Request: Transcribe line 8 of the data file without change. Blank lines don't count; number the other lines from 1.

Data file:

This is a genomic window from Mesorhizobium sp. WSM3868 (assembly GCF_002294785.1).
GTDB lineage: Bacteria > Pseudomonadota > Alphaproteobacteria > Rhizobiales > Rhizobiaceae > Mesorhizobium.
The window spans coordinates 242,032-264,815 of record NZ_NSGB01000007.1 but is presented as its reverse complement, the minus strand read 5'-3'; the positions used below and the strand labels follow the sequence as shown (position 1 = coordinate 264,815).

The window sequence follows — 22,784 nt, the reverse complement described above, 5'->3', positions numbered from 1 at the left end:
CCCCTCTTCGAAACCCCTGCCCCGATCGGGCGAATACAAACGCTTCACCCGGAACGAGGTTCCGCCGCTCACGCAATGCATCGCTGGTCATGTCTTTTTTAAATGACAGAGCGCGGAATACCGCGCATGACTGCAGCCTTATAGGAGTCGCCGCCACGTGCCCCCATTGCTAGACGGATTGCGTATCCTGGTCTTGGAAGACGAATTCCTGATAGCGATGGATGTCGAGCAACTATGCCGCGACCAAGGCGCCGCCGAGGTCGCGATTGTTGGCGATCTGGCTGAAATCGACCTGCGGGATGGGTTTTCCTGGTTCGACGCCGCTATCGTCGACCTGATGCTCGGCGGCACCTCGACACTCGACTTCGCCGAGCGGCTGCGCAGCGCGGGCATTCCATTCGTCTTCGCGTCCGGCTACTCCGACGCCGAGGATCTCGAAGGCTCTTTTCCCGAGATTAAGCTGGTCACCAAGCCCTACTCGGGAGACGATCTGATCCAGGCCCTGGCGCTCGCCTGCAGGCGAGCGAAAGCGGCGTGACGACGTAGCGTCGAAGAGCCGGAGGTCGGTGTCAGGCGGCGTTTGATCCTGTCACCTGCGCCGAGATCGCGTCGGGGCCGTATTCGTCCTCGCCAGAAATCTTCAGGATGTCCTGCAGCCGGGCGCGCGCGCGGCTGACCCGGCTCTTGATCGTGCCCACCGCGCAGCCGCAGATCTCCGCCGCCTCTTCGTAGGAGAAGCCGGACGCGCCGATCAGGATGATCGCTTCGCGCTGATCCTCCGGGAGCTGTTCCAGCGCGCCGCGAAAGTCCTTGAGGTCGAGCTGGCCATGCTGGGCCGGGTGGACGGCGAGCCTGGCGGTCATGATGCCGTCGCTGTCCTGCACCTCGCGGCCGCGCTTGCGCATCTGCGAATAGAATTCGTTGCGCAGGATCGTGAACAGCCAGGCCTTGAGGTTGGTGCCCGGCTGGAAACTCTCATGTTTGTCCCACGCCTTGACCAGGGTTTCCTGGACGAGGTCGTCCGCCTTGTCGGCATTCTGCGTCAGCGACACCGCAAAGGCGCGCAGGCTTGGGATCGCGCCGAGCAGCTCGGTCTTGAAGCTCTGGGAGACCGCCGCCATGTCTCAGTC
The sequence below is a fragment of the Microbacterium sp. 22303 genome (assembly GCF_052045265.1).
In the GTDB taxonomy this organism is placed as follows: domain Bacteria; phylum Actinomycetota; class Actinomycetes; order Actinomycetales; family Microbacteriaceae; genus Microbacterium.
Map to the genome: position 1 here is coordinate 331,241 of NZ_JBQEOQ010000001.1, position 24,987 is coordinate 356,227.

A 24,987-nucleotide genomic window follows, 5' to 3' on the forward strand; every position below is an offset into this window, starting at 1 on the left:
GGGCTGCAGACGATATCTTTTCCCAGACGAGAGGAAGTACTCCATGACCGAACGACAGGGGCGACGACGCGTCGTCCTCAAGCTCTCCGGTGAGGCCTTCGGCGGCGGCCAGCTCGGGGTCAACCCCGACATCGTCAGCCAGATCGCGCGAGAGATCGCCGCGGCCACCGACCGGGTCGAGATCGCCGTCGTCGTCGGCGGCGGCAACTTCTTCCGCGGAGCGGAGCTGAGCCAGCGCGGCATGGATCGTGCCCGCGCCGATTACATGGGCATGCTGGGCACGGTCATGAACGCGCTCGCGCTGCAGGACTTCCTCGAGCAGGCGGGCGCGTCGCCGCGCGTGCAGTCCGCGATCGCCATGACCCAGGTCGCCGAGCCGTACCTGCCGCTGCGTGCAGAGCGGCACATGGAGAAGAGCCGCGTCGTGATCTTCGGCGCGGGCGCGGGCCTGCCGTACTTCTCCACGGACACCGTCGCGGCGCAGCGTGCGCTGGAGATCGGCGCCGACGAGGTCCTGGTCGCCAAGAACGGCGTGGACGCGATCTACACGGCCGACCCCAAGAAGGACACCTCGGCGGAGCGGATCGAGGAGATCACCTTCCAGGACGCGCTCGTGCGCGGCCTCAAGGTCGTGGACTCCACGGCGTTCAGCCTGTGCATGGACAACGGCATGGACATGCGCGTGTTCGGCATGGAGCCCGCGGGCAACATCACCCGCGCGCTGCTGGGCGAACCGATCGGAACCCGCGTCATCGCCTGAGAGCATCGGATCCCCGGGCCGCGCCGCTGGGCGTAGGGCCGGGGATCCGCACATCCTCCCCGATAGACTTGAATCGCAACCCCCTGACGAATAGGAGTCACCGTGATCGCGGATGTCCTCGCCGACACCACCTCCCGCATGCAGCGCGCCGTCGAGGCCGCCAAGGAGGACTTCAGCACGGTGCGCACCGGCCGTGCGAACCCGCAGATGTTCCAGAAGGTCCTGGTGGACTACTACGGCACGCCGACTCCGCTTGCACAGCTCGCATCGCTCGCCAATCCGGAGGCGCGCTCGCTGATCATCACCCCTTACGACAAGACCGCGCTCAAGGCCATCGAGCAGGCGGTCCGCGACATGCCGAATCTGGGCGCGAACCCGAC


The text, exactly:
Map to the genome: position 1 here is coordinate 331,241 of NZ_JBQEOQ010000001.1, position 24,987 is coordinate 356,227.